Tiny buds where legs should be if snakes had legs are the beginning of this snake embryo's paired penises.

Tiny buds where legs should be if snakes had legs are the beginning of this snake embryo's paired penises.

Patrick Tschopp/Harvard Medical School/Department of Genetics

Mystery solved: Where the penis comes from

It’s not a question a lot of scientists ponder out loud, but it’s key to much of life on Earth: Exactly how does the penis form?  Today, two teams of researchers report having solved one part of this mystery, pinpointing how the organ gets its start in snake, lizard, mouse, and chick embryos. Now that they understand the penis’s origin, researchers can track its development in more detail to understand what drives it to follow a different path in females and become a clitoris. The finding doesn’t just answer a biological conundrum; it could also help millions of people born with genital malformations.

 In the first study, Harvard University developmental biologists Cliff Tabin, Patrick Tschopp, and colleagues traced penis development in mouse, lizard, chick, and snake embryos. They also analyzed the gene regulatory networks that orchestrate this process. They pinpointed the cells destined to become the penis, but those cells differed depending on the species studied, they report online today in Nature. In snakes and lizards, the penis arises from what will become—or, in snakes, would have been—the beginnings of the back legs, whereas in mice, some of the cells destined to become the tail take on that task. Penis formation in the chicken involved cells from the would-be tail and the would-be hindlimb, the team reports.

What was common to all of these animals was the role of the cloaca, a cavity destined to become the lower part of the gut. Signals from the cloaca initiate penis formation in each animal. But as in real estate, location is everything. The rodent cloaca is back by the tail-to-be and taps some nearby cells for the penis, whereas the snake cloaca is close to where two limbs used to sprout. Hence, the snake gets two penises instead of just one, (though it uses just one at a time during mating), Tschopp says. When the researchers attached cloacal tissue to other parts of the chick embryo, they saw the buds indicative of penis growth where they should not have otherwise formed. They did not let the chick develop beyond this point.  “Wherever you put the cloaca, that determines what cell types you recruit,” Tschopp explains. The work “highlights the important role of the cloaca in the earliest events involved, which I think has been underappreciated,” adds Marty Cohn, a developmental biologist at the University of Florida (UF) in Gainesville, who performed a separate study.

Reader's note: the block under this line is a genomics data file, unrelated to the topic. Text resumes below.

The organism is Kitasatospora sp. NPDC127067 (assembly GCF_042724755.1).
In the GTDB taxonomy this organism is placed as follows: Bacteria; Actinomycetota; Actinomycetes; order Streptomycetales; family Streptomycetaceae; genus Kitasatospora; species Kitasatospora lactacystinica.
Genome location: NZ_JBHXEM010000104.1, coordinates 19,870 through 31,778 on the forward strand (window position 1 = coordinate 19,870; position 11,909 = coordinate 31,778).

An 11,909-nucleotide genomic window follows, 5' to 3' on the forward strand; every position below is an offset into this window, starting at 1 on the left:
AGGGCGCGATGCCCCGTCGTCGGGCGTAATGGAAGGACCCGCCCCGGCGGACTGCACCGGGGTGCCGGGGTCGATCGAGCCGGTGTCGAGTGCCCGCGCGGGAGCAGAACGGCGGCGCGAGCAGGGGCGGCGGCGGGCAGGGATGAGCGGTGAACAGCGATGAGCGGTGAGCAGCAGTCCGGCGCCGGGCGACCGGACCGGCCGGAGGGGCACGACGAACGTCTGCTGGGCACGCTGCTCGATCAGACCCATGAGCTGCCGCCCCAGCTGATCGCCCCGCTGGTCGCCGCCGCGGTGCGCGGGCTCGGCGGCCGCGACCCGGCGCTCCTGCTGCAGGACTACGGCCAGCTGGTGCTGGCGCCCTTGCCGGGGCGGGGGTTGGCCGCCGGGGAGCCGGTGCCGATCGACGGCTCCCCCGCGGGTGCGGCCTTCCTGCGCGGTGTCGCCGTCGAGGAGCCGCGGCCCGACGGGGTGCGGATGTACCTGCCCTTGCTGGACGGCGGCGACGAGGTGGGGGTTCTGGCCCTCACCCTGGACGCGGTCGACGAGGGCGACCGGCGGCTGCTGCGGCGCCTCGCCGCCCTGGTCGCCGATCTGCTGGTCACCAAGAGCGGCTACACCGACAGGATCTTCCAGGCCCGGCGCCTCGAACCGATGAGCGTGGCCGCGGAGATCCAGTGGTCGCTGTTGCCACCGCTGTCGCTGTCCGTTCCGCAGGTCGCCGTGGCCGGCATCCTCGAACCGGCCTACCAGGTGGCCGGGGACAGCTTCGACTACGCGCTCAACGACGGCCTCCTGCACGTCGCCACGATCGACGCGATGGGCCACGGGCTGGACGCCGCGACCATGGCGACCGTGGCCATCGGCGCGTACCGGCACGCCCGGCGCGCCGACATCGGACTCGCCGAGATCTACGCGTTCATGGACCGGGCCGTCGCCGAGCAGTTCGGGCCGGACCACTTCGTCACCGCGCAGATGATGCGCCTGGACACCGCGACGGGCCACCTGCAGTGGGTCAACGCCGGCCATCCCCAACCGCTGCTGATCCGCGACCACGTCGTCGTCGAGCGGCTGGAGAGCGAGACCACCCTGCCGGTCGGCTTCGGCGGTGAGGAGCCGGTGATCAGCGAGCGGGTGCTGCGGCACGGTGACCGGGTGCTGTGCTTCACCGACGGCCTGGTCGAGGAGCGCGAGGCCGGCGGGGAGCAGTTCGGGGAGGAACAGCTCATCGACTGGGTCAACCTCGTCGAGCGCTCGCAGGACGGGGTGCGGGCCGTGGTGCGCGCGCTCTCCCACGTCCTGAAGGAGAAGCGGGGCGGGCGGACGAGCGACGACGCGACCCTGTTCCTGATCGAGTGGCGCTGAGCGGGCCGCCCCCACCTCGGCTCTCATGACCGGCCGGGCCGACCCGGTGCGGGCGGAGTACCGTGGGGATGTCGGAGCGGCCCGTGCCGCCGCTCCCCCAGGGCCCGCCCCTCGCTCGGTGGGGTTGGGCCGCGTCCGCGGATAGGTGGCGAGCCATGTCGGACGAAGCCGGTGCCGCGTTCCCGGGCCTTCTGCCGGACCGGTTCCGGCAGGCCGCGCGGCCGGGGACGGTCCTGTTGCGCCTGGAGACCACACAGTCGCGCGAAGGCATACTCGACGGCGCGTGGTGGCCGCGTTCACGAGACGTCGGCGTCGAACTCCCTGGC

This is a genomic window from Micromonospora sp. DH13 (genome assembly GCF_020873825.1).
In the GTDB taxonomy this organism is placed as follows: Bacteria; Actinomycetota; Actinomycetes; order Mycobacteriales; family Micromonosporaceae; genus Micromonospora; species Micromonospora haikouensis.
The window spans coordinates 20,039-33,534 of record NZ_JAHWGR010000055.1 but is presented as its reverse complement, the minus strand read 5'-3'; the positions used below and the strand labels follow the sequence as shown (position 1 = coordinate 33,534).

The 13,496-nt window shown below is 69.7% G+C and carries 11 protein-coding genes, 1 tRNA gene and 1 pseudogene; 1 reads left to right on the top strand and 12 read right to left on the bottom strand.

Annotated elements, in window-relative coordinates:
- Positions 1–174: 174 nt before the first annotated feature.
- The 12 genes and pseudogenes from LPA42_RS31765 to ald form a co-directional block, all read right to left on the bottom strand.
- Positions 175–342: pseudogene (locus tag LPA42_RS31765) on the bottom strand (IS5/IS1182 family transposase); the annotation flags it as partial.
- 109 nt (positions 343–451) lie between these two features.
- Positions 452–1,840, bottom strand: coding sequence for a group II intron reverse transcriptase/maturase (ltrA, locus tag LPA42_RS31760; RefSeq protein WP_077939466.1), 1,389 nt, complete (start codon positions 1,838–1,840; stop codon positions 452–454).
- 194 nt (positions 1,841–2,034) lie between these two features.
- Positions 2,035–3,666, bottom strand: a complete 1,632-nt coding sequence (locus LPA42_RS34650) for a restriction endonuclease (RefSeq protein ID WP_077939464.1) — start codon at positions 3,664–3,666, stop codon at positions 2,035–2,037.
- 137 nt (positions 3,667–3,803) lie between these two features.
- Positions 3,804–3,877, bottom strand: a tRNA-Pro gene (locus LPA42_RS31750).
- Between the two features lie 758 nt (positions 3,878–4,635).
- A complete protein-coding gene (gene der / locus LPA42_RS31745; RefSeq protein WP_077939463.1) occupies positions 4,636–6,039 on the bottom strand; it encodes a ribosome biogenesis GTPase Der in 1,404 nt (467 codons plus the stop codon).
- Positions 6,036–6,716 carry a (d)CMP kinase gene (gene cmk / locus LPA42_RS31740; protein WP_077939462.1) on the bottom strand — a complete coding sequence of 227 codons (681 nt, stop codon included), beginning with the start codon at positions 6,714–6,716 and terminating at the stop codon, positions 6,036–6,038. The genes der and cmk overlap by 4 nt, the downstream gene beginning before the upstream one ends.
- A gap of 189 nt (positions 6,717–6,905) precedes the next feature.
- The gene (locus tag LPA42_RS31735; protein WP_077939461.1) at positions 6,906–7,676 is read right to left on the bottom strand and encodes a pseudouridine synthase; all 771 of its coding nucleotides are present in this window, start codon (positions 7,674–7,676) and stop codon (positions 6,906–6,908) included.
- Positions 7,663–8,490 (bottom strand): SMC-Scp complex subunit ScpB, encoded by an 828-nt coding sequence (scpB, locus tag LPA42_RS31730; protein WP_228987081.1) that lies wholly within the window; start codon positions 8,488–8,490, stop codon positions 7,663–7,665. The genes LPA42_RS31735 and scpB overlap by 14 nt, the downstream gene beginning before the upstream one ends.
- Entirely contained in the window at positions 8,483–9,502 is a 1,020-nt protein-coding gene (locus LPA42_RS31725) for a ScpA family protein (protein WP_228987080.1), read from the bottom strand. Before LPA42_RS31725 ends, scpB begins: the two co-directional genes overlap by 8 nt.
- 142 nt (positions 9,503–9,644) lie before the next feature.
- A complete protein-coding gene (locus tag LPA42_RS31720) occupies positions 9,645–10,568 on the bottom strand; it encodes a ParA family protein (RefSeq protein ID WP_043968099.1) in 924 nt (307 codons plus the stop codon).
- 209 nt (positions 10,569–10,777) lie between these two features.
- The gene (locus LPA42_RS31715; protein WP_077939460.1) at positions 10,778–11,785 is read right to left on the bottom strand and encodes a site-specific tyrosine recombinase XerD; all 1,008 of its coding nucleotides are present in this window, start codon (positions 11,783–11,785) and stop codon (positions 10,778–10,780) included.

In that work, he and UF colleague Ana Herrera tagged different cells of a chick embryo with a fluorescent marker and followed those cells as they proliferated. They discovered that the ones that turned into either a penis or a clitoris started out as two groups of cells on opposite edges of the embryo when it was still a flat sheet. As that sheet curls up and joins to close the body wall and make a 3D embryo, the two sets of cells meet in the middle, the duo reports today in Scientific Reports. Each group of cells forms a bud, and these two buds merge in the chick to form a single penis. In snakes, the buds may remain separate to form their dual penises. In people, defects in the genital organs may arise when the body wall doesn’t close properly, Cohn says.

The two groups agree that the cells that form the penis start out at the outer edge of the embryo and that they are closer to the tail in the mouse and chicken than in the snake. But they don’t agree on whether those first cells are part of the pool of cells destined to become a limb or tail or whether the cells belong to a separate, nearby pool that is already specialized to become the penis. “I think they are adjacent populations,” Cohn says.

Regardless of this difference of opinion, these new insights into how the penis gets started in the embryo are impressive, says Gunter Wagner, an evolutionary biologist at Yale University who was not involved with either study. “It’s seems like a pretty complete story to me.” For him, the work begins to address the question of how novel anatomical structures arise in evolution. And in that respect, he adds, “it’s a big advance.”

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